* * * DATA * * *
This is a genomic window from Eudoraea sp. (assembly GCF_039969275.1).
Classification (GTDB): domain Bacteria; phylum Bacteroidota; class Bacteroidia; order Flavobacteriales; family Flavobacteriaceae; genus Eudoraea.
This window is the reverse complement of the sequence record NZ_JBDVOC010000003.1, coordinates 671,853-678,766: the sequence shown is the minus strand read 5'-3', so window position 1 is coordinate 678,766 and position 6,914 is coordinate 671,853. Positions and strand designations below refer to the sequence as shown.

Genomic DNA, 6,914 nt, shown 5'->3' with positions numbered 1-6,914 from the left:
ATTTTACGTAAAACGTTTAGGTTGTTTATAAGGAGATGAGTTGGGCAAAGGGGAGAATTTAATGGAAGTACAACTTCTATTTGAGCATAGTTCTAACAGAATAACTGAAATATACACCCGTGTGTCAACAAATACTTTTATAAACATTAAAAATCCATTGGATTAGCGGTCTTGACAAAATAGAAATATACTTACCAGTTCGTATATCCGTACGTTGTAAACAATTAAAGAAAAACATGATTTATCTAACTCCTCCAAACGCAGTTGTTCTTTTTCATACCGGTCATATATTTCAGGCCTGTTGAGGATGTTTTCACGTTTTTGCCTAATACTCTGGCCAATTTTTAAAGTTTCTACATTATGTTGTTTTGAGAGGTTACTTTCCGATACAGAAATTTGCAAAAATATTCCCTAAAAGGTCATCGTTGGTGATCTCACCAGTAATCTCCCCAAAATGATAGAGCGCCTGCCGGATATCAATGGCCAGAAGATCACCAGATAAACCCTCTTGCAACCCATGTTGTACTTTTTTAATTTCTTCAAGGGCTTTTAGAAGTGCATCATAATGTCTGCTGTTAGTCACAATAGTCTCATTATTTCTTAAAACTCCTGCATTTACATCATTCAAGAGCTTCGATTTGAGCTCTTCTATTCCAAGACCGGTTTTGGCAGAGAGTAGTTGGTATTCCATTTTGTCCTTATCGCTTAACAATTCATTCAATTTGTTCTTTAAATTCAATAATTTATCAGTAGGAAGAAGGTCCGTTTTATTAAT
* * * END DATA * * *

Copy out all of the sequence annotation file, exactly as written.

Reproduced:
This is a genomic window from Eudoraea sp. (assembly GCF_039969275.1).
Classification (GTDB): domain Bacteria; phylum Bacteroidota; class Bacteroidia; order Flavobacteriales; family Flavobacteriaceae; genus Eudoraea.
This window is the reverse complement of the sequence record NZ_JBDVOC010000003.1, coordinates 671,853-678,766: the sequence shown is the minus strand read 5'-3', so window position 1 is coordinate 678,766 and position 6,914 is coordinate 671,853. Positions and strand designations below refer to the sequence as shown.

Genomic DNA, 6,914 nt, shown 5'->3' with positions numbered 1-6,914 from the left:
ATTTTACGTAAAACGTTTAGGTTGTTTATAAGGAGATGAGTTGGGCAAAGGGGAGAATTTAATGGAAGTACAACTTCTATTTGAGCATAGTTCTAACAGAATAACTGAAATATACACCCGTGTGTCAACAAATACTTTTATAAACATTAAAAATCCATTGGATTAGCGGTCTTGACAAAATAGAAATATACTTACCAGTTCGTATATCCGTACGTTGTAAACAATTAAAGAAAAACATGATTTATCTAACTCCTCCAAACGCAGTTGTTCTTTTTCATACCGGTCATATATTTCAGGCCTGTTGAGGATGTTTTCACGTTTTTGCCTAATACTCTGGCCAATTTTTAAAGTTTCTACATTATGTTGTTTTGAGAGGTTACTTTCCGATACAGAAATTTGCAAAAATATTCCCTAAAAGGTCATCGTTGGTGATCTCACCAGTAATCTCCCCAAAATGATAGAGCGCCTGCCGGATATCAATGGCCAGAAGATCACCAGATAAACCCTCTTGCAACCCATGTTGTACTTTTTTAATTTCTTCAAGGGCTTTTAGAAGTGCATCATAATGTCTGCTGTTAGTCACAATAGTCTCATTATTTCTTAAAACTCCTGCATTTACATCATTCAAGAGCTTCGATTTGAGCTCTTCTATTCCAAGACCGGTTTTGGCAGAGAGTAGTTGGTATTCCATTTTGTCCTTATCGCTTAACAATTCATTCAATTTGTTCTTTAAATTCAATAATTTATCAGTAGGAAGAAGGTCCGTTTTATTAAT